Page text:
DARPA And Northrop Grumman Working On Blackjack Network’s Payload To Reduce Impact Of GPS Jamming

Blackjack constellation
An artist’s rendering of the Blackjack constellation with Northrop Grumman’s Position, Navigation, and Timing (PNT) payload. (Image: Northrop Grumman)

Blackjack will create a cheaper, easier to upgrade and less vulnerable autonomous satellite network for military communications, navigation and possibly early warning.

The Defense Advanced Research Projects Agency (DARPA) has awarded Northrop Grumman a 13.3 million USD contract for the Phase 2 of the Blackjack program that will allow the company to “advance its Position, Navigation, and Timing (PNT) payload through emulation and Critical Design Review, and build PNT payload units destined for space flight”, as mentioned in the contract award notification.

The program’s goal is to help military aircraft navigate in GPS-degraded and GPS-denied environments. These kinds of environments are becoming a concrete possibility in future battlefields, with some examples of GPS jamming tactics already seen at work in conflict areas like Ukraine and Syria. Because of that, complex exercises featuring GPS jamming are becoming more common in the recent years in the United States and also in other NATO countries.

GPS jamming doesn’t require complex equipment, as small commercial off-the-shelf equipment, available also to the public, can be used to jam GPS reception in only a few seconds by emitting radio frequency interference signals or signal noise that can completely disrupt or degrade the reception of the GPS signal from the satellite constellation, depending on how strong is the signal used or which frequencies are being affected by the interference.

Even the latest addition the U.S. Air Force inventory, the F-15EX Eagle II, is being tested in a complex jamming environment during exercise Northern Edge 21, which saw the first two aircraft delivered to the service deploy to Alaska. “At Northern Edge we’re assessing how the F-15EX can perform in a jamming environment, to include GPS, radar and Link 16 jamming,” said Maj. Aaron Eshkenazi, F-15EX pilot in the 85th Test and Evaluation Squadron. “The other main goal is assessing the EX’s interoperability with fourth and fifth-generation assets. With more than 60 aircraft airborne during every vul (vulnerability period – the period of time when an aircraft is vulnerable to harm) at Northern Edge, we’re putting the jet in the role it will perform in once it’s fielded, and seeing how it does. So far, it’s been performing really well.”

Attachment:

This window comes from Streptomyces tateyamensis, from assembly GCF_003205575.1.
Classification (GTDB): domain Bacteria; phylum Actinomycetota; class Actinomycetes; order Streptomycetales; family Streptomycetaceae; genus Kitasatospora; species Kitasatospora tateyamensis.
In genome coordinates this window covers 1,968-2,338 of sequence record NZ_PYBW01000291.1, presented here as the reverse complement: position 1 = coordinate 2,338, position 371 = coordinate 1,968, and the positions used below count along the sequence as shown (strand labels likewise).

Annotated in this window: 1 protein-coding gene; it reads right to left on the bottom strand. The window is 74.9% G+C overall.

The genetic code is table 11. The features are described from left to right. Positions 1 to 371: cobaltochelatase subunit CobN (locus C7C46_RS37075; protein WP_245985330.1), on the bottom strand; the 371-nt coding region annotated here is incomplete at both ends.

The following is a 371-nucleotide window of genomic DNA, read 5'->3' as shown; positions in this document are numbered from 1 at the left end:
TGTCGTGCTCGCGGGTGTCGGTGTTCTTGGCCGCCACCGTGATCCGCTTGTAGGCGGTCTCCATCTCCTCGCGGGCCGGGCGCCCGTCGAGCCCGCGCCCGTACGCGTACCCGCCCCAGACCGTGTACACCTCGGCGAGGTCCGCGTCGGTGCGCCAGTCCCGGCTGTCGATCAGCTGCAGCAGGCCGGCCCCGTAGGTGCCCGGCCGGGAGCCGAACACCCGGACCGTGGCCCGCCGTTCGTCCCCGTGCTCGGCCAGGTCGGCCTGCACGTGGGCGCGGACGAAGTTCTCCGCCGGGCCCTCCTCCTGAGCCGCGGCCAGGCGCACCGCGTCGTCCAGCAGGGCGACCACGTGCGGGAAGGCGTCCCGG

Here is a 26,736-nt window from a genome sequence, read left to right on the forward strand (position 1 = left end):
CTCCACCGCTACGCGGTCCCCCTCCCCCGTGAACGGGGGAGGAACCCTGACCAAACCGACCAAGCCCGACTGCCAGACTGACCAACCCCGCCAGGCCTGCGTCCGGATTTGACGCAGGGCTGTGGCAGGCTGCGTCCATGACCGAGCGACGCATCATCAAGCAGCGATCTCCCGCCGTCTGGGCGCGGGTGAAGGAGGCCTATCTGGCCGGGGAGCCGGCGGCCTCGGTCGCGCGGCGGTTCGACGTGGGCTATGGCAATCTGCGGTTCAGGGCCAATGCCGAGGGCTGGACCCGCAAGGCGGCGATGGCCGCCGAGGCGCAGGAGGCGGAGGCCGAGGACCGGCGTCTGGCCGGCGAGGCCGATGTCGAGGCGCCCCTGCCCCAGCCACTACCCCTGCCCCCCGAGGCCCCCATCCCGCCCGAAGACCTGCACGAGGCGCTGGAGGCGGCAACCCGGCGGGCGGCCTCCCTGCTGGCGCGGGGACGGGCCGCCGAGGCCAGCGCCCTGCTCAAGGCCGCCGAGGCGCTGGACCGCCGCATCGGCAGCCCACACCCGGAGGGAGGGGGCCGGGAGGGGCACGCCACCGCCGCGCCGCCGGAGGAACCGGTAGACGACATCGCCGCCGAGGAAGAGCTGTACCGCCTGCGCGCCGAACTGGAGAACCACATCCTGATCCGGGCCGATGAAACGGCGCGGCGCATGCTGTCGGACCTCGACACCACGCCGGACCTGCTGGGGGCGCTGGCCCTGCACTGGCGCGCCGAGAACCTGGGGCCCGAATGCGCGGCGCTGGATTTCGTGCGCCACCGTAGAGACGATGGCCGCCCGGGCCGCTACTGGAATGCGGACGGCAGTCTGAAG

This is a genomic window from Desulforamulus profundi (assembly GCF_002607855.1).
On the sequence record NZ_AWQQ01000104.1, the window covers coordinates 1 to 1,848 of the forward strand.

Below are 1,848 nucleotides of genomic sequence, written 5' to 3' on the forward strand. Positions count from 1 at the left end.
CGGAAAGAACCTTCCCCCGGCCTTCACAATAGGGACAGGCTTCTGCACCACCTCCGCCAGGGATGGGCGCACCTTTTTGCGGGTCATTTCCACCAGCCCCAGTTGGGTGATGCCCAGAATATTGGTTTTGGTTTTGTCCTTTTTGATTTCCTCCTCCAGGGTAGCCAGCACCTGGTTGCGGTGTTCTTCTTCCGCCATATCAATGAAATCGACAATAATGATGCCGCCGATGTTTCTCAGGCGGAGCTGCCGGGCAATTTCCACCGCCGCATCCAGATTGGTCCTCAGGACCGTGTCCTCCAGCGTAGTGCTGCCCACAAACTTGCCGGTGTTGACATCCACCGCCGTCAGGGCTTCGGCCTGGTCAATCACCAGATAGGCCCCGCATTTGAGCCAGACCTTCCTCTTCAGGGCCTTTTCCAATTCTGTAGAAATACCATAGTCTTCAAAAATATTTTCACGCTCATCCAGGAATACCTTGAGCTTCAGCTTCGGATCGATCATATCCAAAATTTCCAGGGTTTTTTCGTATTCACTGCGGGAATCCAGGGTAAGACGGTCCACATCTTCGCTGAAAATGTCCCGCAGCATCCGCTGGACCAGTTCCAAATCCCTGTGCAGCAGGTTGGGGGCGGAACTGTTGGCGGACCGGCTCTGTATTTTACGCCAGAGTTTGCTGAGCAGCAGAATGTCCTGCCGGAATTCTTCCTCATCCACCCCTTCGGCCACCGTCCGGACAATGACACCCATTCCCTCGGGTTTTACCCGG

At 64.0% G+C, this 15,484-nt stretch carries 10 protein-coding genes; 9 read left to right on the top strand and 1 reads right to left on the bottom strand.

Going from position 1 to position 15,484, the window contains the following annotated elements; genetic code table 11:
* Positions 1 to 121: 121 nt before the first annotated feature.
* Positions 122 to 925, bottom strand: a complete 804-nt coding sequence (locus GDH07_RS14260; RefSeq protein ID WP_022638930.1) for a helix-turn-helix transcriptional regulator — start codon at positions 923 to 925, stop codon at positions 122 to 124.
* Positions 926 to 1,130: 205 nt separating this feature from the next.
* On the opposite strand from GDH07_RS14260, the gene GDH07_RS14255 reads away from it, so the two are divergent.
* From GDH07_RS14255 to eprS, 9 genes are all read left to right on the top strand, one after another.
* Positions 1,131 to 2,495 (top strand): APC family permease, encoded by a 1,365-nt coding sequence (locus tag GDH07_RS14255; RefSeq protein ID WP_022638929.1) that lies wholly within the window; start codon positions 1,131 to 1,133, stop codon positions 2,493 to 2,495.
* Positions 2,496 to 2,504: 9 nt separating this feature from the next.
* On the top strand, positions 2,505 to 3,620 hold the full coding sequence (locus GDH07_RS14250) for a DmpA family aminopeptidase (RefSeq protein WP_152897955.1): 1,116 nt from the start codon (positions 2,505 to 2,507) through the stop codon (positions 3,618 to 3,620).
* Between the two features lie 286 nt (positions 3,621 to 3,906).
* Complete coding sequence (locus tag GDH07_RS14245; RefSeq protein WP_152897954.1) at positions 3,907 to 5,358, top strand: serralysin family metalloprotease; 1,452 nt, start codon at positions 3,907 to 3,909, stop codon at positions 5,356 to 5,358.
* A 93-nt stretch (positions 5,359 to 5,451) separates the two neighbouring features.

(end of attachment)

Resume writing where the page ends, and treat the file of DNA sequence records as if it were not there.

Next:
The F-15EX, the Air Force’s newest fighter aircraft, arrives to Eglin Air Force Base, Florida March 11. The aircraft will be the first Air Force aircraft to be tested and fielded from beginning to end through combined developmental and operational tests. The 40th Flight Test Squadron and the 85th Test and Evaluation Squadron personnel are responsible for testing the aircraft. (U.S. Air Force photo/Ilka Cole)

One of the reasons for the military to train in these conditions is explained by DARPA: “National Security Space (NSS) assets, critical to U.S. warfighting capabilities, traditionally reside in geosynchronous orbit to deliver persistent overhead access to any point on the globe. In the increasingly contested space environment, these exquisite, costly, and monolithic systems have become vulnerable targets that would take years to replace if degraded or destroyed.”

The geosynchronous orbit is one of most used orbits with an orbital period of one sidereal day (23 hours, 56 minutes and 4 seconds) that matches Earth’s rotation on its axis. This means that, for an observer on Earth’s surface, an object in geosynchronous orbit returns to exactly the same position in the sky after a period of one sidereal day. This kind of predictability, together with the fact that these orbits are well known, is one of the reasons why satellites in geosynchronous orbits are becoming more vulnerable as the space domain gets more involved in military operations.

An even more vulnerable geosynchronous orbit is the geostationary orbit, which is a circular geosynchronous orbit in Earth’s equatorial plane. Contrary to a “simple” geosynchronous orbit, which can assume different shapes and inclinations, this orbit is always circular, with no inclination in relation to the equator and a constant altitude of 35,786 km (22,236 mi).